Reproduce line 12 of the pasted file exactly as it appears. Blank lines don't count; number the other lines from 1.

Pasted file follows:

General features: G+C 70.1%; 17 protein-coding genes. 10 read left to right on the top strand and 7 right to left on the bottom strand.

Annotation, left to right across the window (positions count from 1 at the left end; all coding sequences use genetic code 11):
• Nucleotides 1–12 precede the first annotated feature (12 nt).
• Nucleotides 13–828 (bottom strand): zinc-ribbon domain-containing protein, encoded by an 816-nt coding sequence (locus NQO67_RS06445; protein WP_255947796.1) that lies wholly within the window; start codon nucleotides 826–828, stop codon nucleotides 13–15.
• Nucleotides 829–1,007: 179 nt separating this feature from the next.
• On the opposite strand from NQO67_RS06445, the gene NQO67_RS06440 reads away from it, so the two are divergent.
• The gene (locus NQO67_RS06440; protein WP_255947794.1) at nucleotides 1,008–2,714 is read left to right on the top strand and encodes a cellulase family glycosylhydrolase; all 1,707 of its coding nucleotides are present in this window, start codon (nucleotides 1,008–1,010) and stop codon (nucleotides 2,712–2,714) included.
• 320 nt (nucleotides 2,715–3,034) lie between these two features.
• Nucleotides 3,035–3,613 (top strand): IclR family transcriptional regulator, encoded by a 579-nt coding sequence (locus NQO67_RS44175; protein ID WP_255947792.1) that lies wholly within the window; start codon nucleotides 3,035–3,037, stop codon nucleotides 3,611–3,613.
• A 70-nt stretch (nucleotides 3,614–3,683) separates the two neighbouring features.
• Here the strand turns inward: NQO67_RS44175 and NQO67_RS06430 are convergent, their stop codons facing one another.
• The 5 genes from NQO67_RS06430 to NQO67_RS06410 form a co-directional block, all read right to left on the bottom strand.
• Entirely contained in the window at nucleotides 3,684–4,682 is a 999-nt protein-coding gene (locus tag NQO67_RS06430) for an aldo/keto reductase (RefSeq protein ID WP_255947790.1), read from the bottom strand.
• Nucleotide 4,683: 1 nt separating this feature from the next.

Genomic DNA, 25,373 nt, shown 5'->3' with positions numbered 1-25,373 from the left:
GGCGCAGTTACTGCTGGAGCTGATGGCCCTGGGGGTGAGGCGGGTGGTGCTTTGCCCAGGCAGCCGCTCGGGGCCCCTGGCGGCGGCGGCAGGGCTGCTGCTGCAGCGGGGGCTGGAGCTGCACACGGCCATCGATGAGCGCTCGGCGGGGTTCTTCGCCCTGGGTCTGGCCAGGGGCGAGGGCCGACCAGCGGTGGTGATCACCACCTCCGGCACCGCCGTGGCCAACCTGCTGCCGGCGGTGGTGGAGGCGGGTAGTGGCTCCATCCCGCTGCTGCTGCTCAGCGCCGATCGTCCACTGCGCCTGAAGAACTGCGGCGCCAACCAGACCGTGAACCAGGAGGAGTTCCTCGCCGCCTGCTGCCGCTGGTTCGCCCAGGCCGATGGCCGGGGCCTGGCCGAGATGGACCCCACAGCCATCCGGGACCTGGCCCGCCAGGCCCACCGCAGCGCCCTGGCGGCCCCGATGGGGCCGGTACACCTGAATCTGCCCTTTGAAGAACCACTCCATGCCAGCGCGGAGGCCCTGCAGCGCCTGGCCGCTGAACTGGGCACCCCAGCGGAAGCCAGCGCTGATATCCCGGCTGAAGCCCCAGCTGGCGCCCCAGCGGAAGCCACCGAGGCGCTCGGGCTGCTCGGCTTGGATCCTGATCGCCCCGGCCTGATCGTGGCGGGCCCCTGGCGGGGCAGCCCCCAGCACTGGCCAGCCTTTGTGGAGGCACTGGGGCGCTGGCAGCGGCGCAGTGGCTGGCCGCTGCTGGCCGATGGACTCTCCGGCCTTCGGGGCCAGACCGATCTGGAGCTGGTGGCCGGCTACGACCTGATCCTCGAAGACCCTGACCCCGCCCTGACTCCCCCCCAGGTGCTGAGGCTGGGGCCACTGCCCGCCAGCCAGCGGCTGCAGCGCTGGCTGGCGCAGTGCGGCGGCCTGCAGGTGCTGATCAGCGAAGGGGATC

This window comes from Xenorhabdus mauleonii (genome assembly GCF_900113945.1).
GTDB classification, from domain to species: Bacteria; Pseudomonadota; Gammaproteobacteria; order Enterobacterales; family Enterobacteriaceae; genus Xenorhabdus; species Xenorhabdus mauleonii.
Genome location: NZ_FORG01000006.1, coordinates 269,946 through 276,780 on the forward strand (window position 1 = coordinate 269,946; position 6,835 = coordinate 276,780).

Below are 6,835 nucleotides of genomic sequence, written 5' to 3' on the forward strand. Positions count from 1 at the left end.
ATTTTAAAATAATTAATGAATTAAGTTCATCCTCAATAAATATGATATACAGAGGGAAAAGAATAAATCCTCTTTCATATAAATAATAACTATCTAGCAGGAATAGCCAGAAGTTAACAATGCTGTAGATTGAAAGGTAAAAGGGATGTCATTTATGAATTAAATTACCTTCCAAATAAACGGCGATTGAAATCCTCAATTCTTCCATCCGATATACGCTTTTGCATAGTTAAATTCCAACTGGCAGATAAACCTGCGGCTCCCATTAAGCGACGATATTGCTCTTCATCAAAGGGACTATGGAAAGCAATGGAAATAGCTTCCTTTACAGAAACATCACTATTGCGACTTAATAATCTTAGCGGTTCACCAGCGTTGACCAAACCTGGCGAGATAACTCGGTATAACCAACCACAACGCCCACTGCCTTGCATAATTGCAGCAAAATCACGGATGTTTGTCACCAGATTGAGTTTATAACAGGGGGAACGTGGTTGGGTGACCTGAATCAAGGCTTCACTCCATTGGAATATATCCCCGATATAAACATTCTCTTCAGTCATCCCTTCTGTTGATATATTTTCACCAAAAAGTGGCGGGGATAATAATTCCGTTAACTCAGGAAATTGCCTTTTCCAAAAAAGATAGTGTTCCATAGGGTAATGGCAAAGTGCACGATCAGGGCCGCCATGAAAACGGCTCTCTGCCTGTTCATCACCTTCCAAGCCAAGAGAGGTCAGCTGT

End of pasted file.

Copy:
• The 5 genes from NQO67_RS06430 to NQO67_RS06410 form a co-directional block, all read right to left on the bottom strand.